Getting Ready for Orchids Galore with Fabric Plant Pockets
by Grace Chapman, Director of Horticulture, Lewis Ginter Botanical Garden
This year for our Orchids Galore! exhibition at Lewis Ginter Botanical Garden, we are focusing on a rainbow of colors. The exhibition opens on February 14th, so I won’t give away all of the secrets just yet, but one of the features is a series of green walls. I was inspired by Woolly Pockets, which are fabric pocket planters that hang on the wall. I thought this would work great for orchids and since felt is available in many bright colors, the containers could help to drive the rainbow theme. I’m constructing a series of pockets that will hang on bamboo rods against a free standing plywood backboard. Each board will have 18 pockets, so I have to make 72 of these pockets… I didn’t think about that when I came up with this idea. I’d better get started sewing!
Below are my instructions. The original Woolly Pockets have grommets so they can hang on nails in the wall. This pattern can easily be adapted to include those if a rod is inconvenient. I lined the pockets with ground cloth to give it a little stability that would be waterproof. I plan to cut a couple of slits in the bottom for drainage. The nice thing about felt is that you don’t have to finish the edges.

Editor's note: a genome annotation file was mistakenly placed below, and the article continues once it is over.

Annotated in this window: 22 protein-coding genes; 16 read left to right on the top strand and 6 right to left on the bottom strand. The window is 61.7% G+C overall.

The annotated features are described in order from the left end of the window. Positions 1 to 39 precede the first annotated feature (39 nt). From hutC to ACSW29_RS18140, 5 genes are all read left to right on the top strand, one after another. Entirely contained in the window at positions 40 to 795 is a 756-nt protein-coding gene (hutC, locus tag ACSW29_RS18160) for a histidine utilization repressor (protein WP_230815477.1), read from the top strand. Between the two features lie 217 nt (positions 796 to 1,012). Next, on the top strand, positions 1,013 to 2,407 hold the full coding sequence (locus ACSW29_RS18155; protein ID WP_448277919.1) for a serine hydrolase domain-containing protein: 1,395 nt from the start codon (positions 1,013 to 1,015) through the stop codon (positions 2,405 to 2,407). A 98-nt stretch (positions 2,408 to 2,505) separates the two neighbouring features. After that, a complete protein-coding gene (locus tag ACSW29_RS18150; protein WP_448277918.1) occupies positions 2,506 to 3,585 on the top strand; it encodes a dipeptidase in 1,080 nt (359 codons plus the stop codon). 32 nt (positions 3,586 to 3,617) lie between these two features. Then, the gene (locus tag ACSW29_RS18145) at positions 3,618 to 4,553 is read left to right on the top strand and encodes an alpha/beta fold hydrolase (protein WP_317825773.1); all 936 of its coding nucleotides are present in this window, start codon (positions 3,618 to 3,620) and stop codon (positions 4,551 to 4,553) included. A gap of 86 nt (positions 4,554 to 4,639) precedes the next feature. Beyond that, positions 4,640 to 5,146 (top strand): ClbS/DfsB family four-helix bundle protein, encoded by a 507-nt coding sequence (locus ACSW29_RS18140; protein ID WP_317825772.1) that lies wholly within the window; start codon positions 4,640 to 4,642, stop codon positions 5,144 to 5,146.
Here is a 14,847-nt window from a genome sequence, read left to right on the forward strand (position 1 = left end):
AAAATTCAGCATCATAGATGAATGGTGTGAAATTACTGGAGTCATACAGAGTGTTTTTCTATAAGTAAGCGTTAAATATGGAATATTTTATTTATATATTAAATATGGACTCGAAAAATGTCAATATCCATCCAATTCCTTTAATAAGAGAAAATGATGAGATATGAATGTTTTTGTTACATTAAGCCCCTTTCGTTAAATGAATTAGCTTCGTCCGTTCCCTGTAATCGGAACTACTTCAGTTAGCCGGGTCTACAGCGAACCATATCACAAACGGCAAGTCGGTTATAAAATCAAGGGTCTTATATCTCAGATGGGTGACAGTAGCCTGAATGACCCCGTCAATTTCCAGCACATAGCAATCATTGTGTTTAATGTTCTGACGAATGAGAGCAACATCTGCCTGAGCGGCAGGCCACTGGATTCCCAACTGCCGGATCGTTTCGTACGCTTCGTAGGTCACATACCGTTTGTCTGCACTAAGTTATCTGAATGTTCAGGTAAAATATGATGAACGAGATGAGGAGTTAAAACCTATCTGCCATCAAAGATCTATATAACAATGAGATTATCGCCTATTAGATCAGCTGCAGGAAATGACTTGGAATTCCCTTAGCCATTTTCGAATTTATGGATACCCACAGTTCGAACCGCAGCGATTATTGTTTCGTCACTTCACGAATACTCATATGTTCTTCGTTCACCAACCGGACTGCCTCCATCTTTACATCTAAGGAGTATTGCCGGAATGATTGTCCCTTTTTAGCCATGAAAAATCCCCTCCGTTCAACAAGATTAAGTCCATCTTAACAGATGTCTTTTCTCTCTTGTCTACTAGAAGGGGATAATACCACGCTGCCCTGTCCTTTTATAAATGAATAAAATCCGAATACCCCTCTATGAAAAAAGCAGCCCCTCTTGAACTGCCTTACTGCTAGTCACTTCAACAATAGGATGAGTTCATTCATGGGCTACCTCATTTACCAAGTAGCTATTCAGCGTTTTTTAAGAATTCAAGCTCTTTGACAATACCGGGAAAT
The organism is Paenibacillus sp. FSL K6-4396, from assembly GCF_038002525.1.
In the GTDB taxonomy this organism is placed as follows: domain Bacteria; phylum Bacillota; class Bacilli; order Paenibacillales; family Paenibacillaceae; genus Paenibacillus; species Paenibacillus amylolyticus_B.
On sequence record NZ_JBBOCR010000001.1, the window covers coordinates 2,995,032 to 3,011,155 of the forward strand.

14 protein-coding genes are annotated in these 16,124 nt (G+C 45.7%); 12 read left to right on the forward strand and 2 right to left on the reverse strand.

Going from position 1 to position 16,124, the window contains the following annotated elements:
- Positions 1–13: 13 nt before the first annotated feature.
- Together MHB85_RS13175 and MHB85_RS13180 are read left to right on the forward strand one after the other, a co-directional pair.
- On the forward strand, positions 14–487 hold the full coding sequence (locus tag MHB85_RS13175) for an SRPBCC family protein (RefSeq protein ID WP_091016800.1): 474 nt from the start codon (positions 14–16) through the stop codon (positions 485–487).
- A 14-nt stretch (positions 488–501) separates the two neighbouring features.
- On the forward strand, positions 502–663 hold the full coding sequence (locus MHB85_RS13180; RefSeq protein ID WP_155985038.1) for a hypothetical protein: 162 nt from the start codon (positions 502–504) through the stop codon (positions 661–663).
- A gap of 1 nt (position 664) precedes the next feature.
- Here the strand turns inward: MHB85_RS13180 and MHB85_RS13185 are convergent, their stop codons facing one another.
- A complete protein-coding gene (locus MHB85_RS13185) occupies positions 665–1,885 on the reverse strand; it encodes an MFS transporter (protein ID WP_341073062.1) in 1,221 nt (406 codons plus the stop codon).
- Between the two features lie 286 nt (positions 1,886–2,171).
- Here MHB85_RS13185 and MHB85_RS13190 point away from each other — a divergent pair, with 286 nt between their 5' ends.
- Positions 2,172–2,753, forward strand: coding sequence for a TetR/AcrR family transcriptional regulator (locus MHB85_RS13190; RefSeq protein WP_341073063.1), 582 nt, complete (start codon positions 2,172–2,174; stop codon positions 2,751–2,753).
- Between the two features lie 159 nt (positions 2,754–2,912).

I think this is the first project that I have done that combines the “sewn” with the “grown” from my blog’s name!
Flip the stack over and fold the 16 ½” x 18 ¼” felt and ground cloth over so the final size from the notch to the fold is 8”, pin in place.
Note: If you aren’t into sewing these plant pockets yourself, but want to recreate this look at home, we also sell Woolly Pockets in the Garden Shop –– which will reopen on February 22, 2013. This blog post was originally published on Grace Chapman’s personal blog, Sewn & Grown.
Update: Turns out this alot more sewing then we thought! Grace would like to thank Garden volunteers Mariette Norbom and Barb Sawyer who helped sew the plant pockets and Garden volunteers Carol Gill and Kathy Wyatt who helped cut the fabric for this project.